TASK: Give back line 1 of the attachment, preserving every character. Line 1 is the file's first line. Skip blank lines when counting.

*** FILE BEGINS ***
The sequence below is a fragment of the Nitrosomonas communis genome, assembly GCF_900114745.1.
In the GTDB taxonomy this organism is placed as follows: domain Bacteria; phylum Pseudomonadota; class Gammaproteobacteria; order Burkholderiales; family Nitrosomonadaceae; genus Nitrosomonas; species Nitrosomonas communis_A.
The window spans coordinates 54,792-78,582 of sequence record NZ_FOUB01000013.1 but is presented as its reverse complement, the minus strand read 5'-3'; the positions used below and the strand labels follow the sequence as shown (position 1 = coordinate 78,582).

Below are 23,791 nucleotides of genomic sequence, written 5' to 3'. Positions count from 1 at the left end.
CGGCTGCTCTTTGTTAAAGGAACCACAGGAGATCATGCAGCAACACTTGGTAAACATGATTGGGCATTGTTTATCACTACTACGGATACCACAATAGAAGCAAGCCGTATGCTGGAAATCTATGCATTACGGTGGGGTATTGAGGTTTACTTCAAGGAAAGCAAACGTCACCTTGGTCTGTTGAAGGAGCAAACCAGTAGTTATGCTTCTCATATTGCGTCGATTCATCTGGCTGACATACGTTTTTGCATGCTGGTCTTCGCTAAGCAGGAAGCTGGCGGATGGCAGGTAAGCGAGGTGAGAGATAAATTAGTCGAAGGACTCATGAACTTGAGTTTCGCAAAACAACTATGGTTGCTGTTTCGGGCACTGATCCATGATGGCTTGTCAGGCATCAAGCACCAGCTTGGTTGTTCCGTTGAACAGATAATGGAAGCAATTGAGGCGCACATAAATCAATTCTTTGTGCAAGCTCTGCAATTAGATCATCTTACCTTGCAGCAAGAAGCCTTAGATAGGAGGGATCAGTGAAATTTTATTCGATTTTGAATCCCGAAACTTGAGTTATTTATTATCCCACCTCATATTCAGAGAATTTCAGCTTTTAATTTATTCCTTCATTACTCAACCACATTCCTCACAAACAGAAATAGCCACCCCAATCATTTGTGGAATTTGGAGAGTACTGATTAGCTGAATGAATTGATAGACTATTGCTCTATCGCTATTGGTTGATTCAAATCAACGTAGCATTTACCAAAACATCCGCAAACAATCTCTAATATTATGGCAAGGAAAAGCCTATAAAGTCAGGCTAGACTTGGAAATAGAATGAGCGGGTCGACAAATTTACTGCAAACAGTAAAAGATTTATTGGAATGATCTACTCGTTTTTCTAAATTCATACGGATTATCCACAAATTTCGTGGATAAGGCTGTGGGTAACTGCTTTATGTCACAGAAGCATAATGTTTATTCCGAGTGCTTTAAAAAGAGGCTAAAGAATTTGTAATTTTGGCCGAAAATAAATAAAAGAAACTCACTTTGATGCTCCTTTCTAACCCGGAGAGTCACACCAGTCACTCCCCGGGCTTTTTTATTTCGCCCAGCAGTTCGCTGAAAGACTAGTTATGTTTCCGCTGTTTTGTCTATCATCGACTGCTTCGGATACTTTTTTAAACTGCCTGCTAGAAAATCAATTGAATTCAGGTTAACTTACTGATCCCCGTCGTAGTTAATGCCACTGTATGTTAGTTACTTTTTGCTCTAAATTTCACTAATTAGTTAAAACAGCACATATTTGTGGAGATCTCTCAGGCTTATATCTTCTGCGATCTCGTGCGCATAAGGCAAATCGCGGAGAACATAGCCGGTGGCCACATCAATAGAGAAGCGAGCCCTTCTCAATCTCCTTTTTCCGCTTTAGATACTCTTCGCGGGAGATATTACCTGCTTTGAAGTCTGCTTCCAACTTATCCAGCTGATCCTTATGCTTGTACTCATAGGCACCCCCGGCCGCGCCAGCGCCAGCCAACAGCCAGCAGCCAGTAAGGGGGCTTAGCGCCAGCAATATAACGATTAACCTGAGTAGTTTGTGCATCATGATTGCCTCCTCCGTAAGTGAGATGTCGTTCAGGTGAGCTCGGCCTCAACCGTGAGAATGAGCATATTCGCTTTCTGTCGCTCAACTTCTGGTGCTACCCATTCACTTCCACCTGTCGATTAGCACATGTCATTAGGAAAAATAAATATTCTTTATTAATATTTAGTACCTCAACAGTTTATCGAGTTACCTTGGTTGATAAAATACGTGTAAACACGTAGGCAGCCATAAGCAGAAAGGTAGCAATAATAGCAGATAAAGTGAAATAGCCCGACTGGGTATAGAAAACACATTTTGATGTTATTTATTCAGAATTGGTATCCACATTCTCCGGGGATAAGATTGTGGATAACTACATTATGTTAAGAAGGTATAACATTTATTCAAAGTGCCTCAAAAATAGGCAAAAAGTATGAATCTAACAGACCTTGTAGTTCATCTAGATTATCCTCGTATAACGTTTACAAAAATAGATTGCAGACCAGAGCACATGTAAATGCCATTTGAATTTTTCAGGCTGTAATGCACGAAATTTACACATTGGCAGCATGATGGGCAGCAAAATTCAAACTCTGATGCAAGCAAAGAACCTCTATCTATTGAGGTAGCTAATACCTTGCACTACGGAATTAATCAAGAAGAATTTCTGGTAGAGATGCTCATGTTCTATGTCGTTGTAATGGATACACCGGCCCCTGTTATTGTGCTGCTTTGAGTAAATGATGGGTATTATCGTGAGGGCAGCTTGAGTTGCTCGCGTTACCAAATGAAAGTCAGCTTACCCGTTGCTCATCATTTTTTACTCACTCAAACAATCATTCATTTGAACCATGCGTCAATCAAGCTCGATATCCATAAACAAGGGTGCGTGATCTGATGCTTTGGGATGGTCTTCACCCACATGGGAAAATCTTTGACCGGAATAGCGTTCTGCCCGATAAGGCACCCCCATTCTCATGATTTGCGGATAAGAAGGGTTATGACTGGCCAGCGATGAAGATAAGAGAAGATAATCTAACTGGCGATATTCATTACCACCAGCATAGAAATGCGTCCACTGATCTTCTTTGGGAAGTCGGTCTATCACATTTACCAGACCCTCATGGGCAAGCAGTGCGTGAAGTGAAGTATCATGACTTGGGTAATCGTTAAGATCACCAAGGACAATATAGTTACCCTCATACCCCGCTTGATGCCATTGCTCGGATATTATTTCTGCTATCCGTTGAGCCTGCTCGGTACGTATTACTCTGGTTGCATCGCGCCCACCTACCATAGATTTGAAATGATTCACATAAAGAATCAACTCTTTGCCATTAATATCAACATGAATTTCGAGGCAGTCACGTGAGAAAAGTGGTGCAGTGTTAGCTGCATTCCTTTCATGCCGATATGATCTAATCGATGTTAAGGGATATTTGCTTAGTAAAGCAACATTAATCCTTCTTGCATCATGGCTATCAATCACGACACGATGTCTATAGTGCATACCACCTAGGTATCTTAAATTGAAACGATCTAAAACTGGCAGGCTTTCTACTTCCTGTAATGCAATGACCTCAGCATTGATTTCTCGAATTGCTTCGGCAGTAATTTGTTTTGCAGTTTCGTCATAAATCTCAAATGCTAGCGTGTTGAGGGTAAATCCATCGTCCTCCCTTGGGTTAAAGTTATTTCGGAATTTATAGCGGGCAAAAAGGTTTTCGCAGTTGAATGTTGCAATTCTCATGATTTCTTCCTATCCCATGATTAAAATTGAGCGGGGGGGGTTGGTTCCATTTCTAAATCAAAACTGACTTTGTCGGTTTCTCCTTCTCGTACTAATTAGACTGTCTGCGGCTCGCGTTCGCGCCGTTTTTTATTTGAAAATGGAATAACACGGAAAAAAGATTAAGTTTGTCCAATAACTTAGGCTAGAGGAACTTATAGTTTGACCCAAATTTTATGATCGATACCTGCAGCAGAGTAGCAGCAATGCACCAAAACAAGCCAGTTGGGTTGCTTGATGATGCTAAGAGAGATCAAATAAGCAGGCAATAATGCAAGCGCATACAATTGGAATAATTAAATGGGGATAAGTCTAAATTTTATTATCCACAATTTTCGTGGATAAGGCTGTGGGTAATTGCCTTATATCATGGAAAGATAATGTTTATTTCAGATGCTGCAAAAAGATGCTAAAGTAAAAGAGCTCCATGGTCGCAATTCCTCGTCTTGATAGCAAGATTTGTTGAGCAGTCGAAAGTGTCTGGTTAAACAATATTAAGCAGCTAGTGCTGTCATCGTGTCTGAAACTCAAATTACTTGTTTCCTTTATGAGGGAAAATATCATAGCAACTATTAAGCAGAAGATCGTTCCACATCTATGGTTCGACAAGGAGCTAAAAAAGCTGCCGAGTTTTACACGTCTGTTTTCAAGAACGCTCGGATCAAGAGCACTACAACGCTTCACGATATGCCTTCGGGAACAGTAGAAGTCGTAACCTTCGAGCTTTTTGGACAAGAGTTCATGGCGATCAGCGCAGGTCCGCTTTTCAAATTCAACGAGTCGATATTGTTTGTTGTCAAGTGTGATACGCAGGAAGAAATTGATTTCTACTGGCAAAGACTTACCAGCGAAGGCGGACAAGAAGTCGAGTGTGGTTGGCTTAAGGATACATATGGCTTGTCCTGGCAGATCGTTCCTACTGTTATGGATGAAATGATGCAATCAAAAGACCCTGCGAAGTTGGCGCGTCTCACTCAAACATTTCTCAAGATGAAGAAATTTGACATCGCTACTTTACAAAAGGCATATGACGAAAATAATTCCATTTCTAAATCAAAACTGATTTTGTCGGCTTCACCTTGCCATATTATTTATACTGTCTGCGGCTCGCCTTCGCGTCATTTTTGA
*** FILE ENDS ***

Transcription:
The sequence below is a fragment of the Nitrosomonas communis genome, assembly GCF_900114745.1.